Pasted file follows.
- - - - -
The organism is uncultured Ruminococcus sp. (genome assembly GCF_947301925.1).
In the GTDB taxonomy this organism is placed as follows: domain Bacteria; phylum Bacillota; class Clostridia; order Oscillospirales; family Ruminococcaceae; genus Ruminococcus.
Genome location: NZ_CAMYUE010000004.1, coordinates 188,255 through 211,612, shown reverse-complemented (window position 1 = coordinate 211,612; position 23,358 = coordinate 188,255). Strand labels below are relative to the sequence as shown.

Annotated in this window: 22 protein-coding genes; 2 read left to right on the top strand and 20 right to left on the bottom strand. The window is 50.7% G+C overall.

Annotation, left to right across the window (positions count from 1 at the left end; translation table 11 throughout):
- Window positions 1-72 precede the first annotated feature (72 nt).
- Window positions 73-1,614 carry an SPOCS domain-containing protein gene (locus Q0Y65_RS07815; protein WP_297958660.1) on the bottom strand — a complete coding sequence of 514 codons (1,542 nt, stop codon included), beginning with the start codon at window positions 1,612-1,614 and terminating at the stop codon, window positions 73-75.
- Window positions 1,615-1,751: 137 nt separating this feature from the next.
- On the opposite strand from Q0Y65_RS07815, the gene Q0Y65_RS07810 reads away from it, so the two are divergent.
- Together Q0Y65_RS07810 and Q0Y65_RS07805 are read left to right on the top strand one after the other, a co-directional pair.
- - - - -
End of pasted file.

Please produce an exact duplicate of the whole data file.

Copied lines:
The organism is uncultured Ruminococcus sp. (genome assembly GCF_947301925.1).
In the GTDB taxonomy this organism is placed as follows: domain Bacteria; phylum Bacillota; class Clostridia; order Oscillospirales; family Ruminococcaceae; genus Ruminococcus.
Genome location: NZ_CAMYUE010000004.1, coordinates 188,255 through 211,612, shown reverse-complemented (window position 1 = coordinate 211,612; position 23,358 = coordinate 188,255). Strand labels below are relative to the sequence as shown.

Annotated in this window: 22 protein-coding genes; 2 read left to right on the top strand and 20 right to left on the bottom strand. The window is 50.7% G+C overall.

Annotation, left to right across the window (positions count from 1 at the left end; translation table 11 throughout):
- Window positions 1-72 precede the first annotated feature (72 nt).
- Window positions 73-1,614 carry an SPOCS domain-containing protein gene (locus Q0Y65_RS07815; protein WP_297958660.1) on the bottom strand — a complete coding sequence of 514 codons (1,542 nt, stop codon included), beginning with the start codon at window positions 1,612-1,614 and terminating at the stop codon, window positions 73-75.
- Window positions 1,615-1,751: 137 nt separating this feature from the next.
- On the opposite strand from Q0Y65_RS07815, the gene Q0Y65_RS07810 reads away from it, so the two are divergent.
- Together Q0Y65_RS07810 and Q0Y65_RS07805 are read left to right on the top strand one after the other, a co-directional pair.